They detect the presence of prey by stretching their legs onto water surfaces and sensing for vibrations and movement. They’re generalist predators, so they grab insects and invertebrates that they can get. However, typical victims of fishing spiders include mayflies, tadpoles, and tiny frogs.
More giant fishing spiders can even catch small fish like goldfish. For example, a 7 g fishing spider can easily catch a fish weighing 30 g.
Reproduction And Lifecycle
Like many other species, these spiders reproduce when the male and female mate. However, after mating, the males always die. Even crueler, some female fishing spiders eat their partner as soon as mating is over. There’s no proven reason why this phenomenon occurs in fishing spiders.
After mating, the female spider lays a thousand eggs and places them in an egg sac, which she carries around. Before hatching time, the mother builds a nursery where the eggs can hatch comfortably. This nursery consists of a few leaves interwoven with silk strands in most cases. The mother remains around the nursery to guard and protect the eggs until they hatch.
The young spiders stay in the nursery for about a week, and they’re ready to leave by then. After leaving, they shed their exoskeleton periodically as they develop.
In general, female spiders live longer than males. While a male lives for up to a year and two months, female fishing spiders can live for two years.
Signs Of An Infestation
To know a fishing spider infestation, we need to understand where such spiders love to reside. Typically, you’ll find them under rocks, near woods, and of course, anywhere a water body is located.
So, if you have a lake, pond, reservoir, stream, or river close by, expect that fishing spiders might be around. In addition, if you have a swimming pool or a boathouse, your residence could be a good spot for them. Therefore, keep your eye out for these insects if you live in such areas.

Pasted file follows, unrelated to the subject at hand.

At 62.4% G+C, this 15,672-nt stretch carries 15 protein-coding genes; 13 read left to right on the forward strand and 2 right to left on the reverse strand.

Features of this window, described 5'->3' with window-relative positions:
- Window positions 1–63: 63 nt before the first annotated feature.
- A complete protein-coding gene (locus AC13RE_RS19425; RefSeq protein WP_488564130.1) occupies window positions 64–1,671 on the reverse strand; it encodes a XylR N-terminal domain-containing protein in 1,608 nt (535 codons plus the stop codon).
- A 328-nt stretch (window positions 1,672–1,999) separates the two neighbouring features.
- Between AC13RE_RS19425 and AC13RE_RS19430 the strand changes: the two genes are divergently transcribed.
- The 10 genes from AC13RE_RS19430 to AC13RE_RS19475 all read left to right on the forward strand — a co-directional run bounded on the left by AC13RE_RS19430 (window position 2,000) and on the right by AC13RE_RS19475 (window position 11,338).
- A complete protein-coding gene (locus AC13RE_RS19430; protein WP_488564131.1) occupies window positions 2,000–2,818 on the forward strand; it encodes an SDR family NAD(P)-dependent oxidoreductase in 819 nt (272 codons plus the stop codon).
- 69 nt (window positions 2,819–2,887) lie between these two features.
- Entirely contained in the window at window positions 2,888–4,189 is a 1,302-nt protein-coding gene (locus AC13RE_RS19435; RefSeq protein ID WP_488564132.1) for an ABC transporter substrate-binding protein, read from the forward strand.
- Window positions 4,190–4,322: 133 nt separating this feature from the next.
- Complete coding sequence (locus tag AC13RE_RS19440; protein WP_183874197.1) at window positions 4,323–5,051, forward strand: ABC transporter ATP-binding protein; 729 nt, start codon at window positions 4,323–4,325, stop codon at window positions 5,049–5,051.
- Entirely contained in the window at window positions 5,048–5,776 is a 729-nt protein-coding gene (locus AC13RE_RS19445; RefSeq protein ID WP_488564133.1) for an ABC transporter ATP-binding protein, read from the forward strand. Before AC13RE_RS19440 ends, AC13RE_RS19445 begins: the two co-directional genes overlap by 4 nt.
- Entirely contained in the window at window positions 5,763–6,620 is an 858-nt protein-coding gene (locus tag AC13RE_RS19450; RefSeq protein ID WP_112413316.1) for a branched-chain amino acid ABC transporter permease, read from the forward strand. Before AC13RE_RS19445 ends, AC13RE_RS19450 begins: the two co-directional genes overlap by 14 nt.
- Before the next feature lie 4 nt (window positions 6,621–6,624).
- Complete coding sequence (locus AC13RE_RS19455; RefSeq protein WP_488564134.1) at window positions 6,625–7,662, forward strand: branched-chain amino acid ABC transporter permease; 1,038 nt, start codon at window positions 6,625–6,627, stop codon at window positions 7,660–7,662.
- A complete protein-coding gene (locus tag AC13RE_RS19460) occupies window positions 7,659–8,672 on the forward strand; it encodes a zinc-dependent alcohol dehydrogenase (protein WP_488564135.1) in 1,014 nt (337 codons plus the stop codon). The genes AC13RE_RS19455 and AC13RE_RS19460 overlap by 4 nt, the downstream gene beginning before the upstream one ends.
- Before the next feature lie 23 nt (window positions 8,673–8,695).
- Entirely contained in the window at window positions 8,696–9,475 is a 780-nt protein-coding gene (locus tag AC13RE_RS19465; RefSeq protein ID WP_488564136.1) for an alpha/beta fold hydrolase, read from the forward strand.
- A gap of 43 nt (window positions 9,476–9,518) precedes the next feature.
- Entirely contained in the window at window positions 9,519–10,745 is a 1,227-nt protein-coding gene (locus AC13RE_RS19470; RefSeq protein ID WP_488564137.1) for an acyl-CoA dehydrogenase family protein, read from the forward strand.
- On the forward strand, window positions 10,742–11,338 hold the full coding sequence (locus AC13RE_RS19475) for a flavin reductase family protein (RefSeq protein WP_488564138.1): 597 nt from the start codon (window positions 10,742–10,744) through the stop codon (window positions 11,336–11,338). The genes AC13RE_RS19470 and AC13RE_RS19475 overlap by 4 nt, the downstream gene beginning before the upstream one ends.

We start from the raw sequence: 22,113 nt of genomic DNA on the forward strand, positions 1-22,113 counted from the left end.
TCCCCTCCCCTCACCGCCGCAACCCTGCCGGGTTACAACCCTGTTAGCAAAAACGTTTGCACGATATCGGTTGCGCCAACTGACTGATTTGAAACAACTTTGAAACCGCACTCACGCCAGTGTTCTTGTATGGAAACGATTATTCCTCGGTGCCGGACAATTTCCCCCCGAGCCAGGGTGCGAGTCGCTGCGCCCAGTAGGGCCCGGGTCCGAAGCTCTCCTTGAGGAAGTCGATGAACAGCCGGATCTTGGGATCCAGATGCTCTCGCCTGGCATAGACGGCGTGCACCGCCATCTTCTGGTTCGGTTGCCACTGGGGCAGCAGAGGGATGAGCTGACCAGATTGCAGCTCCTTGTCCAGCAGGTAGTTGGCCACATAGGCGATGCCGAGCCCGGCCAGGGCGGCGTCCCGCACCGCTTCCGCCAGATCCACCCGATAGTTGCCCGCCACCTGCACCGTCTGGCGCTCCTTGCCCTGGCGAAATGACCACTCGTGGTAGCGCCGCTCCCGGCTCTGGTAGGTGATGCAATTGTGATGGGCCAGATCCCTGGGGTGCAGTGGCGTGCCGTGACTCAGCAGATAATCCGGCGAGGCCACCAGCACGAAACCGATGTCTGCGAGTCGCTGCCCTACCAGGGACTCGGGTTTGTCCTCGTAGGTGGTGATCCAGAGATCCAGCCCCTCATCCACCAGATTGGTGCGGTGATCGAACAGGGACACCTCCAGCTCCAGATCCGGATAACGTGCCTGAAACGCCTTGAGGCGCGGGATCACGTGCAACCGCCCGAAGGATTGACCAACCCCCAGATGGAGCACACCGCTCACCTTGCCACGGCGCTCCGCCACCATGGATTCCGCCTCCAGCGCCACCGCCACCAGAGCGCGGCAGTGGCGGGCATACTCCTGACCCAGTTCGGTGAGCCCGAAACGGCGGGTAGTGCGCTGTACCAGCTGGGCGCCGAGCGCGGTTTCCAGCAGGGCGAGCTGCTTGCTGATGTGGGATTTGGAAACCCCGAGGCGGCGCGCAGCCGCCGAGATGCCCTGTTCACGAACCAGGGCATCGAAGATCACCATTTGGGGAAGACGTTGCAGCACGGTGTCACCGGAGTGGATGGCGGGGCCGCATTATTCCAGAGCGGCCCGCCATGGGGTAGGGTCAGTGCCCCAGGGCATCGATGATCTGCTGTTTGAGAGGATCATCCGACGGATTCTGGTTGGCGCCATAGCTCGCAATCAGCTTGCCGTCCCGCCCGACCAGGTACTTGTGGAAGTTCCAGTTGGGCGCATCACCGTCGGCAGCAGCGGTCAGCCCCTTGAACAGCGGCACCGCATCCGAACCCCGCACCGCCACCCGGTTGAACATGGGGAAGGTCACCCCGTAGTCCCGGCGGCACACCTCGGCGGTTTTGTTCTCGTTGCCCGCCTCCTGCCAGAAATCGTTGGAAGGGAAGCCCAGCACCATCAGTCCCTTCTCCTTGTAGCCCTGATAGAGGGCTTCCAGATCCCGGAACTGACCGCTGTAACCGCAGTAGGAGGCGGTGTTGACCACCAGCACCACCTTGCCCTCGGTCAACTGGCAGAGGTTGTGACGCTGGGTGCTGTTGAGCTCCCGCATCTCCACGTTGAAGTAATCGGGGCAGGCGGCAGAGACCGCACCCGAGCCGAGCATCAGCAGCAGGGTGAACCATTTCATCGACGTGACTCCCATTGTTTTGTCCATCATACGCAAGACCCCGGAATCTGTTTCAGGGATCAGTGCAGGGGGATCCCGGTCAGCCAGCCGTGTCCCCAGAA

The best way to do that is to be on the lookout for the molted exoskeleton. Because they shed off skin when growing, fishing spiders can be easy to spot. Besides, fishing spiders have a large exoskeleton, making them easier to spot than other spider species.
How To Get Rid Of Fishing Spiders
It’s worth noting that these spiders aren’t exactly poisonous or dangerous. However, although their bites aren’t fatal, they can be very painful. Besides, these spiders can cause quite an alarm because of their large sizes.
The first thing you have to do when you notice an infestation is to clean the area that’s likely infected. For instance, remove any bin or container that’s holding water. And if you live close to a pond or stream, make sure that the surrounding vegetation isn’t too bushy. Keep in mind that these spiders can reproduce quickly, so it’s best to act fast if you notice an infestation.
We recommend hiring professionals who have experience and expertise in dealing with such matters. Although it might seem expensive, you’ll save yourself the stress of trying to root out an infestation all by yourself.
In this article, we’ve provided you with some key pointers to help you understand fishing spiders and how to deal with them. Overall, knowing these spiders’ appearance, habitat, and lifecycle can help you see when you have an invasion on your hands.